Af­ter Mex­i­can and Cen­tral Amer­i­can par­ents sued in fed­eral court, Texas of­fi­cials agreed last year to ac­cept more forms of iden­ti­fi­ca­tion, in­clud­ing Mex­i­can voter ID cards — but only af­ter more than 1,000 ba­bies were de­nied birth cer­tifi­cates, said Jen­nifer Har­bury, an at­tor­ney with Texas RioGrande Le­gal Aid.

“The anti-im­mi­grant fac­tion is def­i­nitely em­bold­ened,” Har­bury said.

Sit­ting in her car, Estes switches over to 820 AM, where Rush Lim­baugh is singing her tune.

“Immigration is the pri­mary rea­son Don­ald Trump was elected,” he says. “Th­ese ICE raids — peo­ple are ap­plaud­ing them!”

Alike but far apart

By the time Estes fin­ishes her route and ar­rives back home, the sun has already set. Her head­lights splash across her lit­tle house, and her dogs start bark­ing. She breeds Dober­man pin­sch­ers for ex­tra cash.

Min­utes later, Ne­varez pulls into his drive­way.

The daily rou­tines are sim­i­lar in th­ese two small, pre­fab­ri­cated houses on a flat road paved into the North Texas prairie. Both fam­i­lies raise chick­ens and dogs, work long days for lit­tle pay and pray for bet­ter at church on Sun­day.

In four years, the neigh­bors have barely spo­ken. Once, Ne­varez and some other Mex­i­can im­mi­grants helped Estes dig a grave for one of her dogs. She seemed friendly enough. But then the Trump sign ap­peared on her lawn, and the dis­tance be­tween them grew.

At the kitchen ta­ble, Rainier, fresh from track prac­tice, de­vours four en­chi­ladas. His father eats a few bites. He’s tired and doesn’t say much. He spent the day on a 30-foot lad­der, hang­ing shut­ters on houses. His hair is flecked with saw­dust.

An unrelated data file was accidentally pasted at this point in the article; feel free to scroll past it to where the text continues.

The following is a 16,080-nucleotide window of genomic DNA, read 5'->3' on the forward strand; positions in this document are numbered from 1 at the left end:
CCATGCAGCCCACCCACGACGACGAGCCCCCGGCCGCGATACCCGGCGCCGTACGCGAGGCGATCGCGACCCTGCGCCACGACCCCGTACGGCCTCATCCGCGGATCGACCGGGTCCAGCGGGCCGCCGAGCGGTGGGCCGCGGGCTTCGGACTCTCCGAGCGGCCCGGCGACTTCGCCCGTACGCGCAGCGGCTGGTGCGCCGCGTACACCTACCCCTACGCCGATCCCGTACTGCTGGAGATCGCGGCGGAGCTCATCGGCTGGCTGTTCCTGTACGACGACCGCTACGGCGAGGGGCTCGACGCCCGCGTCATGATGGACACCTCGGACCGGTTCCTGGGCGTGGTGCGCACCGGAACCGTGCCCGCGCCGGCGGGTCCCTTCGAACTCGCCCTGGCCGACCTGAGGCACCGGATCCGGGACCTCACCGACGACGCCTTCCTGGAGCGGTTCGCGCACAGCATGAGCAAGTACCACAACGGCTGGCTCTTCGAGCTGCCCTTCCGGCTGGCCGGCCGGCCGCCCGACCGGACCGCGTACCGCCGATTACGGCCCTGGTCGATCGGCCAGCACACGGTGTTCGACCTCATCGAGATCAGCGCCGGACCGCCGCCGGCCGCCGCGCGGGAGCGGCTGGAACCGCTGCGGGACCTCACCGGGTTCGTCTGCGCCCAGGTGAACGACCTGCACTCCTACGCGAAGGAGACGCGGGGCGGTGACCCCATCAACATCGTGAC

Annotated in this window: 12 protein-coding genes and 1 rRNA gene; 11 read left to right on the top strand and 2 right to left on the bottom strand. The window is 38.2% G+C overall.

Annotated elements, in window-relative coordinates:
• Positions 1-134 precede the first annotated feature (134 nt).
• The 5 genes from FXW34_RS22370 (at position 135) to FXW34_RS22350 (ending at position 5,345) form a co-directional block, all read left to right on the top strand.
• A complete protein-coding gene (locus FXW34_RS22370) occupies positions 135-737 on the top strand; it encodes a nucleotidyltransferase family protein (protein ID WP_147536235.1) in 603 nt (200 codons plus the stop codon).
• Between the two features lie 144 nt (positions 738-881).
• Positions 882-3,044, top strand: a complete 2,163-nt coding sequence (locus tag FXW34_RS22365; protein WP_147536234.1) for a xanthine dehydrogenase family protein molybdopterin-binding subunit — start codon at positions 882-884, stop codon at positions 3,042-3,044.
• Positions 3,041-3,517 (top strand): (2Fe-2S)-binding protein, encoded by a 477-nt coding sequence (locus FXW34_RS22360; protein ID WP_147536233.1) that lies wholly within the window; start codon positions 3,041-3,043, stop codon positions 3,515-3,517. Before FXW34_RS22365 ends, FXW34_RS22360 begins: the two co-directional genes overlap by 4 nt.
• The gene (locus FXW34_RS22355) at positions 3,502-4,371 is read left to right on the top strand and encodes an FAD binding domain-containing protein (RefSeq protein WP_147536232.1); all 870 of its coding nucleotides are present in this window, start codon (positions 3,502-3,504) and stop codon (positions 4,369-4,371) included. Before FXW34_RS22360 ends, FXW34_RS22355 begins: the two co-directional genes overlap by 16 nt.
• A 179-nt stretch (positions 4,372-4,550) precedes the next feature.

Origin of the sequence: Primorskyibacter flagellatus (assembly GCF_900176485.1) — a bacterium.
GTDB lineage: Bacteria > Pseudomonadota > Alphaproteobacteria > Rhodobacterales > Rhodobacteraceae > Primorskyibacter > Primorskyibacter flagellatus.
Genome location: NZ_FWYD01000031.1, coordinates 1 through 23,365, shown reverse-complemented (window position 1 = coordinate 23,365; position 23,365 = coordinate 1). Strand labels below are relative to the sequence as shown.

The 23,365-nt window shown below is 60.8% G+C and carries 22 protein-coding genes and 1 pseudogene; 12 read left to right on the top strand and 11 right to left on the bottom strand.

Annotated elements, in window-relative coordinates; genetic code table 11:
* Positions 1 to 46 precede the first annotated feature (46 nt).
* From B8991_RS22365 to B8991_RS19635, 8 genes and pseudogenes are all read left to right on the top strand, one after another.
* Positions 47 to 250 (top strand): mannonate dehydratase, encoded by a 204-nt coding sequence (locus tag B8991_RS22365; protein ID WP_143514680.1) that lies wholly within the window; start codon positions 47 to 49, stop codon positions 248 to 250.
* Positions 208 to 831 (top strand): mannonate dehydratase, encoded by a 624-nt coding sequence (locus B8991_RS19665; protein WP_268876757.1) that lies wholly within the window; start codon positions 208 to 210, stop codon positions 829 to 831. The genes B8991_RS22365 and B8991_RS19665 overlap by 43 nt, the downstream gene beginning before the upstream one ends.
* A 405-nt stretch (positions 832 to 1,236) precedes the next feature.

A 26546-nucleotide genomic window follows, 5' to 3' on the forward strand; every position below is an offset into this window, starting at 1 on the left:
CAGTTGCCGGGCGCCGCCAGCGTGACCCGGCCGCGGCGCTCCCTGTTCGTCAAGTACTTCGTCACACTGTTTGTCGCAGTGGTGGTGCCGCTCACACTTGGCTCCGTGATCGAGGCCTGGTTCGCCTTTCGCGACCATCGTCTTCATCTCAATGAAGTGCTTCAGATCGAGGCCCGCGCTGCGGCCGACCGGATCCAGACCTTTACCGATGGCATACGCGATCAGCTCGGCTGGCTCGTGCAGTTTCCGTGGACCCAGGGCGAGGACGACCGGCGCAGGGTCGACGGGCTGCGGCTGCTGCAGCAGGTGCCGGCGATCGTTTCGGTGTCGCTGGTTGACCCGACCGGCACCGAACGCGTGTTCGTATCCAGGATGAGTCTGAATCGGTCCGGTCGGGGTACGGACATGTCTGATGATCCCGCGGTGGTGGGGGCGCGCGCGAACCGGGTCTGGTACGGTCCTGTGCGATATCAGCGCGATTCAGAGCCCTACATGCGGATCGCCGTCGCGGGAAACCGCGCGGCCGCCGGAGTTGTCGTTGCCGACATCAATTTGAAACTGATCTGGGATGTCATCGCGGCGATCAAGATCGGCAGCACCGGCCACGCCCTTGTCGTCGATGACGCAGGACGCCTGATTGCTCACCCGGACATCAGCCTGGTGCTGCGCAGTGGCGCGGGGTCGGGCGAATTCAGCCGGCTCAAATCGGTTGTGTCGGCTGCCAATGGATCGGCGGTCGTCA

Next door, Estes is in her kitchen, too tired to cook. Some­times she eats a few cheese cubes af­ter her even­ing chores. But when she checks the fridge, there are none left. She sinks into her re­cliner. She says her op­po­si­tion to “il­le­gals” isn’t per­sonal. When she needs help around the house, she says, her His­panic neigh­bors of­fer be­fore “my white neigh­bors do.” She doesn’t want the kids on her bus to think she is heart­less for sup­port­ing de­por­ta­tion raids. But she says some­thing has to change.

She flips on the TV. She has recorded eight hours of in­au­gu­ra­tion cov­er­age on C-SPAN and a two-hour His­tory Chan­nel doc­u­men­tary on Trump, which she now starts watch­ing.

“They are losers! They are ba­bies!” Trump is shout­ing.

She laughs. He sure is en­ter­tain­ing.

Trump’s boom­ing voice fills her small house: “The work­ing class is go­ing to strike back!”

“Yes,” Estes says. “Yes!”

Estes wanted to high-five Trump when he said in his in­au­gu­ral ad­dress, “The for­got­ten men and women of our coun­try will be for­got­ten no longer.”


Ta­mara Estes, top, in Val­ley View, Tex., breeds Dober­man dogs for sale and drives a school bus, car­ry­ing many chil­dren she views as “an­chor ba­bies.” Rainier Cor­ral and his sis­ter, above, both U.S.-born, and their un­doc­u­mented par­ents are Estes’s neigh­bors.


FROM TOP: Ta­mara Estes, 59, in her back yard Feb. 18 in Val­ley View, Tex., with the Dober­man pin­sch­ers she breeds for in­come. She feels that un­doc­u­mented im­mi­grants en­joy more ben­e­fits than cit­i­zens like her and strongly sup­ports Pres­i­dent Trump’s hard line on de­por­ta­tions. Estes chats with Karisa Bean in the nurs­ery at Grace Bi­ble Church in Sanger, Tex., on Feb. 19. At home, Estes looks at her dog show awards and pho­tos, re­flect­ing on when “it was a hap­pier time in life.”


FROM TOP: U.S.-born Rainier Cor­ral, 15, does chores at home on a Sun­day last month in Val­ley View, Tex. The Sun­day-best boots that were worn to church that day by Rainier, left, his father, top, and younger brother. The fam­ily has break­fast be­fore go­ing to church. Be­cause Rainier and his si­b­lings are U.S.-born while their par­ents are in the coun­try as un­doc­u­mented im­mi­grants, the fam­ily could be split apart if the par­ents are caught up in Pres­i­dent Trump’s de­por­ta­tion drive.